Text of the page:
Owning a pocket knife meant adulthood in my corner of The Bronx.  And no knife carried more street cachet among members of my tribe than the K55 gravity knife.

They were balanced.  They were slim.  They were sharp.  They flicked open with a snap of the wrist, once broken in.  And they looked serious.  Very serious.

We kids were K55 connoisseurs.  Only the German-made version — with the iconic panther outlined on the handle in gold — would do.  These were far superior in quality to the Japanese-made K55s, which had the telltale marking of the gold-outlined panther with stripes. The Japanese K55s had malfunctioning locks, and rivets that loosened far too easily.

Pre-teens could not, technically, purchase knives such as the K55 on their own.  However, we knew that one store on Fordham Road, the crowded, hilly, shopping strip that snaked from the Harlem River to Southern Boulevard and that served as our 60s-era mall, would sell knives to virtually anyone.  Even eleven-year old kids.

And that store was Cousins.

Cousins was one of several stores packed floor-to-ceiling with the recorded music boomer boys craved.  Alexanders basement record department, along with Spinning Disc and Music Makers, all sold the 45s and LPs that changed the world.

But Cousins was very different.  Its window showcased all manner of boy-pleasing accessories.  A revolving lamp, which — as it turned — showed the flight of a farm boy’s pee into a pond, delighted the pre-teen me.  But even that treasure paled in comparison to the row, upon row, of sharp-bladed cutlery.

There, out for all to see, in the window of a Fordham Road store, were battle axes, dress swords, rapiers, scimitars, switchblades, Bowie knives, and gravity knives, of which my beloved K55 held center stage.  All were for sale.

After weeks of deliberation, I worked up the nerve to buy my knife.  One Friday, after school, I walked down the hill to Cousins, spied my prize in the window, and opened the door.

The store’s ground floor selling space pulsed with hormone-addled teenagers. The guys were all about the Brylcreem, white tee-shirts, black jeans and low-top Converse sneakers.  The girls rocked spray-on blue jeans, white Keds, and tight pink sweaters.

Over primitive speakers, Joanie Sommers, a sultry top-forty singer of the day, crooned: “I want a brave man.  I want a cave man.  Johnny, tell me that you care, really care, for me.”

I knew then I was in way over my head, but I pushed myself to walk upstairs, where the home furnishings — and cutlery — were sold.

The section was empty, except for the single salesman who idly snapped his jaw and blew smoke rings at the end of the glass counter.

I summoned shallow reserves of sixth-grade nonchalance and breezed casually to the thirty-foot long knife display.  There they were, so close, after ogling them from afar, in the street-level showcase window.  The long, thin stiletto blades of the pearl-handled switchblades glistened under the lights.  I felt faint to think of one of these in the hands of a feared Ducky Boys or Fordham Baldies gang member.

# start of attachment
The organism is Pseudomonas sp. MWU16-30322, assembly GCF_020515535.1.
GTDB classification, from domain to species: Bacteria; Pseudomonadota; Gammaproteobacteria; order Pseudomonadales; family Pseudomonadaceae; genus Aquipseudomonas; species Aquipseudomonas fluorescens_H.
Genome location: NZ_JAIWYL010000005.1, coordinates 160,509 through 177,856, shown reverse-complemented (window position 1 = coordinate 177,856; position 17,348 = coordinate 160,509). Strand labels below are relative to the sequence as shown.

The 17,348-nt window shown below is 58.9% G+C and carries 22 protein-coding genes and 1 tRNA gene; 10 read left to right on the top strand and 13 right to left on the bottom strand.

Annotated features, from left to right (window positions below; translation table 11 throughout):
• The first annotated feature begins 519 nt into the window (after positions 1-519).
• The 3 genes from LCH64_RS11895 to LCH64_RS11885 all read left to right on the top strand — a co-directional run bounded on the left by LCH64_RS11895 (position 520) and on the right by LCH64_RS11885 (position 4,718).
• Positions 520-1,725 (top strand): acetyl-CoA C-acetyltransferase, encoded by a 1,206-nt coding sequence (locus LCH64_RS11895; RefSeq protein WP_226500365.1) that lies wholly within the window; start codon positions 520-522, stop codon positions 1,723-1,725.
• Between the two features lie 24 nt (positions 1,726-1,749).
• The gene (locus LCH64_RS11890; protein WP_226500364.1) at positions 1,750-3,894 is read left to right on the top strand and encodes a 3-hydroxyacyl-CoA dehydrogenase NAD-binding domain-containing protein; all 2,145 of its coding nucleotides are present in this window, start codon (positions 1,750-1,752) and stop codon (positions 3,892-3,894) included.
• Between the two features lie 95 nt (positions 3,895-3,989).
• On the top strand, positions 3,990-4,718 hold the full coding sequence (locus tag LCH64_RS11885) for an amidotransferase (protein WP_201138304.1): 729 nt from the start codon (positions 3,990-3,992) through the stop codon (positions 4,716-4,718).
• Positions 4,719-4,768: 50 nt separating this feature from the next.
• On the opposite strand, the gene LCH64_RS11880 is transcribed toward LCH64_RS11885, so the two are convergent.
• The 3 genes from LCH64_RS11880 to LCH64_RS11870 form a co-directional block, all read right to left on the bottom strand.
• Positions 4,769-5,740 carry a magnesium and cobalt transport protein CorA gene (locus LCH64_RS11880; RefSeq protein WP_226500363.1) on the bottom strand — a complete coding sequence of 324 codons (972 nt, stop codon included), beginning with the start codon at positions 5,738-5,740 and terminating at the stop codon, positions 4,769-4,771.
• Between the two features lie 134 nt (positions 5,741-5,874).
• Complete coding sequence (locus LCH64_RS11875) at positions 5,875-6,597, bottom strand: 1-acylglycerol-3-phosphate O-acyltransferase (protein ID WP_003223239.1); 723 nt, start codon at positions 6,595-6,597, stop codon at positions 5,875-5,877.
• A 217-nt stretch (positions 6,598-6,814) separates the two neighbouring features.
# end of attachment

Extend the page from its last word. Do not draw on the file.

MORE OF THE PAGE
I pushed on, past massive, stag handled hunting knives, to the tray of deadly K55s.

“Help you?” the seedy, bald-headed salesman asked as he ambled over in a maroon Banlon shirt.  He nubbed out his Pall Mall in a large, white ceramic ashtray.  In its center was the molded figure of a nude woman in a sun bonnet, lying face down, her legs akimbo.

I gulped and took a deep breath.  “K55.  German,” I sputtered.  Silently, the salesman opened the case and, with profound ceremony, pulled  a velour tray of K55s.  He opened one and, as he did, I heard the steel lock click into place.  The knife was now ready for business.

He held it out to me for inspection. With great reverence, I took the knife by the handle and hefted it.  I operated the lock and closed, then opened, then closed, the knife.  It was, to me, a model of precision German engineering, with a razor sharp carbon steel blade that measured just under the four-inch New York City regulation.

“I’ll take it,” I said, in a whisper.  I pulled a wad of singles out of my pants, paid, and put the change carefully in the coin pocket of my Wrangler jeans.  The transaction concluded with the startling bell of the store’s cash register.

It was done.  I — an eleven year old in P.S. 86 — owned a deadly weapon.  A for-real German K55.

But not for long.

First, I accidentally punctured my index finger with the K55s blade tip while practicing my quick-draw, flick-to-open move. Luckily, no one was home, for it took fifteen minutes of compression to staunch the bleeding.

The very next morning, a neighbor saw me flip the opened knife into the dirt while walking Topper, my dog.  I was entranced by the fine balance of my K55, and kept flinging the knife down into the weeds across the street from my house, while holding Topper’s leash in my other hand.

The neighbor called my father, and that was all she wrote.

“Where did you get it?” he bellowed.

I looked down at my feet.  “Cousins,” I mumbled.

“Get your jacket.”

“Where are we going?” I asked.

“Where d’ya think?” was his reply.

We marched all the way down Fordham Road to the store, and stopped.  He held out his palm and wiggled his fingers.  I handed over my German K55.

“You wait here,” he said.  “Do not move.”

I have no idea what he said, or how he said it, but my six-foot four, two-hundred thirty-five pound dad, a World War Two sergeant, got an immediate refund for my jet-black K55.

“You are not to go into this store ever again,” he said, as came out of Cousins and zipped up his jacket.  “Are we clear?”

“Yes sir.”

“I’m hungry.  Let’s get something to eat,” he said.

Together, we walked up the hill in silence, had two franks with mustard and kraut at Gorman’s, and never spoke of the matter again.  Adulthood would come,all too soon, to me and my friends,  but not by way of a black, German-engineered gravity knife.